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EA82T Blues


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28 replies to this topic

#1 thealleyboy

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Posted 18 October 2004 - 07:30 PM

OK, here's the story...

Newly "partial" rebuilt EA82T. Built on a solid core. Professionally reconditioned gen1 heads. All new gaskets etc. New H20 pump, oil pump, etc. Nothing left to chance.

On initial test run, noticible loss of coolant. Upon further inspection, coolant discovered in crankcase.

Compression test indicated #1, 2, and 3 all "normal". #4 excpetionally high at 220psi.

Common sense would indicate a blown HG/cracked head - but not with readings ranging from 150-220psi. The high reading on #4 might suggest a valve issue, but does not explain the contaminated oil. My only conclusion is that it must be intake and/or turbo related.

Any creative theories? I'm stumped...

thanks, John






#2 Turbone

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Posted 18 October 2004 - 08:04 PM

The high compression in cyl #4 might be due to coolant in the cyl. I vote for a bad HG. How long has the engine been running?

#3 NorthWet

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Posted 18 October 2004 - 10:06 PM

The high compression in cyl #4 might be due to coolant in the cyl. I vote for a bad HG. How long has the engine been running?


My first thought, too.

#4 thealleyboy

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Posted 19 October 2004 - 07:30 AM

The high compression in cyl #4 might be due to coolant in the cyl. I vote for a bad HG. How long has the engine been running?


This was the initial run for this motor. It probably ran a total of 15 minutes before the h20 was discovered in the oil.

Coolant in #4 is a good theory that hadn't occured to me. There should be a way to verify this somehow. (drain oil?)

John



#5 WJM

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Posted 19 October 2004 - 08:01 AM


This was the initial run for this motor. It probably ran a total of 15 minutes before the h20 was discovered in the oil.

Coolant in #4 is a good theory that hadn't occured to me. There should be a way to verify this somehow. (drain oil?)

John


What kind of gaskets did you use? OE SUBARU ones I hope...

#6 thealleyboy

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Posted 19 October 2004 - 09:10 AM

What kind of gaskets did you use? OE SUBARU ones I hope...


We used NAPA gaskets. They seem to have a pretty good track record among Board members.

I'll definitely use OEM's next time around - if they are still available.

John

#7 calebz

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Posted 19 October 2004 - 09:31 AM



Coolant in #4 is a good theory that hadn't occured to me. There should be a way to verify this somehow. (drain oil?)

John


Disconnect the coil wire.. pull #4 spark plug.. crank motor and see what shoots out of the hole.

#8 oddcomp

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Posted 19 October 2004 - 09:36 AM

i say coolant in #4 and also leaking into one of the oil return holes in the headgasket
also since its a ea82t
then it has the daul intake ports so it could also be a intake gasket not sealing correctly on the #4 intake port and letting water in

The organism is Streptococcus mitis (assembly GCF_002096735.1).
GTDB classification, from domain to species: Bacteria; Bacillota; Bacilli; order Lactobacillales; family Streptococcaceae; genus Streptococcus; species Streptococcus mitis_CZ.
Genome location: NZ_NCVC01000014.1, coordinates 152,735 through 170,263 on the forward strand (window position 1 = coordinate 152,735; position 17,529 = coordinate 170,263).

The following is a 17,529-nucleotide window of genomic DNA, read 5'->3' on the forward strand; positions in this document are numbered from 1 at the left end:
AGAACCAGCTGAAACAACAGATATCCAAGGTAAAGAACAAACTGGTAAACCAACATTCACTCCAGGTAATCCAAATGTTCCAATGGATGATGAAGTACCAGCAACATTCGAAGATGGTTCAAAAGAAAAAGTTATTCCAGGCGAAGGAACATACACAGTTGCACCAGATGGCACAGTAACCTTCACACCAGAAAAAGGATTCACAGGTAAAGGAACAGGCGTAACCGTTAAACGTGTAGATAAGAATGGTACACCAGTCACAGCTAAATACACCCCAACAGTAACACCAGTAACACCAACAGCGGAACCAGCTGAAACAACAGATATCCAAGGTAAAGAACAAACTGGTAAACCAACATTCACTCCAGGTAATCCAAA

#9 WJM

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Posted 19 October 2004 - 09:49 AM

We used NAPA gaskets. They seem to have a pretty good track record among Board members.

I'll definitely use OEM's next time around - if they are still available.

John


Personally I would NEVER use napa HGs on a turbo....but alas, I DID...but I did something totaly whack to them....so they have held so far.

W/out the whack mod the last turbo car i did with napa HGs blew up 4 days later. TOTAL HG failure.

Try oddcomps suggestion frist tho.

#10 thealleyboy

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Posted 19 October 2004 - 10:58 AM

Personally I would NEVER use napa HGs on a turbo....but alas, I DID...but I did something totaly whack to them....so they have held so far.

W/out the whack mod the last turbo car i did with napa HGs blew up 4 days later. TOTAL HG failure.

Try oddcomps suggestion frist tho.


I had no idea there were problems with the NAPA gaskets. Does this apply for all EA82's, or turbos only?

I'll definitley look at the possibility of a leaking intake gasket first. I'll keep my fingers crossed that the HG continues to hold compression, if it turns out that the "coolant in #4" theory is correct.

thanks, John



#11 NorthWet

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Posted 19 October 2004 - 11:37 AM

Disconnect the coil wire.. pull #4 spark plug.. crank motor and see what shoots out of the hole.


My thought, too. Don't be looking down the hole when you do it, though. :lol:

#12 thealleyboy

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Posted 19 October 2004 - 12:59 PM

My thought, too. Don't be looking down the hole when you do it, though. :lol:


I didn't have a helper last nite when I did the compression test, so I couldn't see if anything was spewing out of the motor. However, all the plugs were out of the cylinders as I did the test. I took two readings at each cylinder, and #4 was the last one I checked. I didn't notice anything coming out of the cylinder, or on the guage - after a total of 8 readings.

I'll try cranking it while a helper observes #4 tonite.

John

#13 86subaru

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Posted 19 October 2004 - 02:12 PM

if i was closer i would come over and help

#14 Cougar

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Posted 19 October 2004 - 02:36 PM

I have to agree with using only Subaru gaskets as the same thing happened to me using Flepro. Just another thought in case #4 turns out ok. The turbo has oil and water going to it.